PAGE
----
Rodin is a ploddingly uninteresting biopic of the revolutionary sculptor and his relationship with Camille Claudel by Jacques Doillon.
CAUTION: Here be spoilers
Jacques Doillon’s film opens with Auguste Rodin working on his sculptural interpretation of Dante’s The Gates of Hell. It is all too tempting to see this as a metaphor for the film as a whole.
Burly, bearded, domineeringly working-class Rodin (Vincent Lindon, who won a Best Actor award for The Measure of a Man) is working in his studio. The scene is tastefully shot in soft shades of light grey, light blue and white. You can tell he’s a sculptor because there are sculptural objects all around, a naked model in contortions on a plinth and a bevy of new young female models giggling in the changing room. He is talking with his adoring assistant and lover Camille Claudel (Izïa Higelin, Summertime), and in their enthusiastic conversation about his art, he reveals that the shapes are coming to him in clay – for him, clay, not metal or stone, is the medium. It seems to suit the earthy physicality of his persona. He is obsessed with his statue of Balzac.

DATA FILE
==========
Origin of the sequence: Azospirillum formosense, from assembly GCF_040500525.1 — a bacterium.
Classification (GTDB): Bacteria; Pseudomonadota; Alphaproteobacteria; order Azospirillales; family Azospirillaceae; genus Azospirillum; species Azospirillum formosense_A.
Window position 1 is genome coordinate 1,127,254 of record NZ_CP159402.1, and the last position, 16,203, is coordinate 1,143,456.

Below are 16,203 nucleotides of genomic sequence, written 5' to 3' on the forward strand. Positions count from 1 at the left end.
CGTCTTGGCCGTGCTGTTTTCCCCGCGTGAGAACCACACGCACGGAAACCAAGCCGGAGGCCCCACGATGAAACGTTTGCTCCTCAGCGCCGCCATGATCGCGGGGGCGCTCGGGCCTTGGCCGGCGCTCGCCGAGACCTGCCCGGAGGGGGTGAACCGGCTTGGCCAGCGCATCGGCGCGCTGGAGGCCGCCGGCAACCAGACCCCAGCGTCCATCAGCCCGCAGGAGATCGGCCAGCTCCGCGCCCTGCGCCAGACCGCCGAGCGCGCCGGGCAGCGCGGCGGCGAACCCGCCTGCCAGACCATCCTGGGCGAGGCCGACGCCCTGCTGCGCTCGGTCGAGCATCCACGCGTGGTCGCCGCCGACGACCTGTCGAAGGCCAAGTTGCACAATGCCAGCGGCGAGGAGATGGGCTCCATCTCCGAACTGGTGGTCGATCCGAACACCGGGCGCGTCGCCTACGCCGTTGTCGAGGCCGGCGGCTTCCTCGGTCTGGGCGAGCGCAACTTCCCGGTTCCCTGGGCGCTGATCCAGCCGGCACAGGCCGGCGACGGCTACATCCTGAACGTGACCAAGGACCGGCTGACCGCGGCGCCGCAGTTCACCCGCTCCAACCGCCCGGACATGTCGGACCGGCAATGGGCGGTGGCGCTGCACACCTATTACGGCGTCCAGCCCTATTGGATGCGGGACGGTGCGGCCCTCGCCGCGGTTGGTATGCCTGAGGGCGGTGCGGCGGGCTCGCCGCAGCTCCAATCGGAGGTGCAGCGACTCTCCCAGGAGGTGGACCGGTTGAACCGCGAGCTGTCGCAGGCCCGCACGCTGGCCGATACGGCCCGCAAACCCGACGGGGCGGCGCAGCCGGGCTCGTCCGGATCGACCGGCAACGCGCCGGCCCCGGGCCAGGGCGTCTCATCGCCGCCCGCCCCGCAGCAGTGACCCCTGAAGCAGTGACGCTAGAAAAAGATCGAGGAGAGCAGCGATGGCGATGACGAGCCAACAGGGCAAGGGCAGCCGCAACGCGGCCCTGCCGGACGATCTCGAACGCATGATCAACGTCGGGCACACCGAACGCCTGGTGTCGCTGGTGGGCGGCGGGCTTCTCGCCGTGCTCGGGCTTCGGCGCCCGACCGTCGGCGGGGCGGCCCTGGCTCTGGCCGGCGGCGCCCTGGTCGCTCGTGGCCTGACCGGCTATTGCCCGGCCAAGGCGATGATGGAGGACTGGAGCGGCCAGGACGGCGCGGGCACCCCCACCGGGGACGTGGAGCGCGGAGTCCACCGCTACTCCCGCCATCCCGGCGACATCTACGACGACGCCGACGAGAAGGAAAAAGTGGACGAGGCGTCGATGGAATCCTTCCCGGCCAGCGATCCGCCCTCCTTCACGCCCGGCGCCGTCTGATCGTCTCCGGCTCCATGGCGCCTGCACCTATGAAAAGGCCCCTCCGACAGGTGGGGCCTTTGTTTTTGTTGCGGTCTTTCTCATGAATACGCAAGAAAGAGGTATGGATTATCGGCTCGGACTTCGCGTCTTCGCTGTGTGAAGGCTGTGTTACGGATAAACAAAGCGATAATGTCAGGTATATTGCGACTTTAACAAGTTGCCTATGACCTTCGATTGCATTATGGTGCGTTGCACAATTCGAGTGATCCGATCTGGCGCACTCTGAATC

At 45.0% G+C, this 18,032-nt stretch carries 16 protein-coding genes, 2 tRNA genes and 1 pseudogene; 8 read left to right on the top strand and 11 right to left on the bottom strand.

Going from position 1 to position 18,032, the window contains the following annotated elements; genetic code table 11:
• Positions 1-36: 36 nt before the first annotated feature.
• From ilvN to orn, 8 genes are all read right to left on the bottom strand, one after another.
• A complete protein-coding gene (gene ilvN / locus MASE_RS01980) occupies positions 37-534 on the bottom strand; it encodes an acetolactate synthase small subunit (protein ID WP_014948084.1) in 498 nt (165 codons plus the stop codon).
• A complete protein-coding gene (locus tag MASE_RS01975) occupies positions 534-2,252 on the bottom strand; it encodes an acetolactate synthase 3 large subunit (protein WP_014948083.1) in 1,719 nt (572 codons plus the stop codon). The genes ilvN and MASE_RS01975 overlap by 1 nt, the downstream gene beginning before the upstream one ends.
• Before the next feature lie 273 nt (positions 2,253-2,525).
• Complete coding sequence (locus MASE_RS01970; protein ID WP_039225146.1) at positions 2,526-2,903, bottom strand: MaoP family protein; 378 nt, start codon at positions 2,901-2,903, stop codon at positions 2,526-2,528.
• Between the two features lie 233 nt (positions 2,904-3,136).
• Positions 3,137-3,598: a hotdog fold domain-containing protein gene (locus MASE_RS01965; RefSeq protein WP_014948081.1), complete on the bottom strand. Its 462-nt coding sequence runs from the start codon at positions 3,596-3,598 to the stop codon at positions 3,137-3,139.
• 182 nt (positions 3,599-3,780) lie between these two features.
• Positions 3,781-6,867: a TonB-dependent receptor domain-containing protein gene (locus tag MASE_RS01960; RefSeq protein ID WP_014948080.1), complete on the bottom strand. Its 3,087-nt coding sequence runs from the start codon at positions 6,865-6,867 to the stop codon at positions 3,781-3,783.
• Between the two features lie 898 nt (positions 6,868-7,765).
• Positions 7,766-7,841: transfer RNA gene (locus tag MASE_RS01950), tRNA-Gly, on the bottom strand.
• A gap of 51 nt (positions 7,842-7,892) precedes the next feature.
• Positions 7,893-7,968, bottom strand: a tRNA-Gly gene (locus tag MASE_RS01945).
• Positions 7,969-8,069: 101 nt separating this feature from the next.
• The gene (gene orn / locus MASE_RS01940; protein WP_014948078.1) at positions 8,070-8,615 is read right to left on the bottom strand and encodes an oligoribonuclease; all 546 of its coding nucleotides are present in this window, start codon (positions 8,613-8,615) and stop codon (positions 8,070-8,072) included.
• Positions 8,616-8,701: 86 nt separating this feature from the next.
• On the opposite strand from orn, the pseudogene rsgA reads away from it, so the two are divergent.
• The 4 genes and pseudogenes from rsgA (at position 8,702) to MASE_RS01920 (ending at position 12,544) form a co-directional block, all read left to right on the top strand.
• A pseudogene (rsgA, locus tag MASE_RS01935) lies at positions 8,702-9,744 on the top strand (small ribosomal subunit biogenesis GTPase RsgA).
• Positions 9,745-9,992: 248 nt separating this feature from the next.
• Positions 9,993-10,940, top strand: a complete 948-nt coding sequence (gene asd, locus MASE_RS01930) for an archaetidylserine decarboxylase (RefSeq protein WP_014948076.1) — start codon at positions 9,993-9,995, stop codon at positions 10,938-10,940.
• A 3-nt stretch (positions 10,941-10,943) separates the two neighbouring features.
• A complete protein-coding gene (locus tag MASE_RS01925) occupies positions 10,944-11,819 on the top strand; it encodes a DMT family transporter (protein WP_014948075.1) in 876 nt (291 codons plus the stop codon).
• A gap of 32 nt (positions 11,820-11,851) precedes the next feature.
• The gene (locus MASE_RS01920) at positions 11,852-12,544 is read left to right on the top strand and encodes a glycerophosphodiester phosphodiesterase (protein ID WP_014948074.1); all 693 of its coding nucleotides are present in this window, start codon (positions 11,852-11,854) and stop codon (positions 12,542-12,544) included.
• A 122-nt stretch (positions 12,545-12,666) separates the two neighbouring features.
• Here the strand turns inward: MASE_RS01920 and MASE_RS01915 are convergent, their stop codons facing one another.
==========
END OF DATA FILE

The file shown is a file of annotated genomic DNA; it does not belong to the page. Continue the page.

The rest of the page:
Rodin as a lover, despite his long-suffering, tightly corseted wife Rose (Séverine Caneele, L’Humanité) is unfortunately the theme of the film. In authentically set-dressed rooms of the time, actors in period costumes say lines about art. Adoring Camille is seen in the bedroom with Rodin in voluminous white underwear. Famous names flit through – Victor Hugo (Bernard Verley), Monet (Olivier Cadiot) and Rainer Maria Rilke (Anders Danielsen Lie) to drop a comment.
Many scenes were shot in the actual locations and everything possible seems to have been done to create authentic settings of the period. Sadly, this dull film never seems to take off beyond this. Bruno Nuytten’s 1988 Camille Claudel remains the critics’ choice.
Rodin is now showing in the Official Selection at the 70th Cannes Film Festival.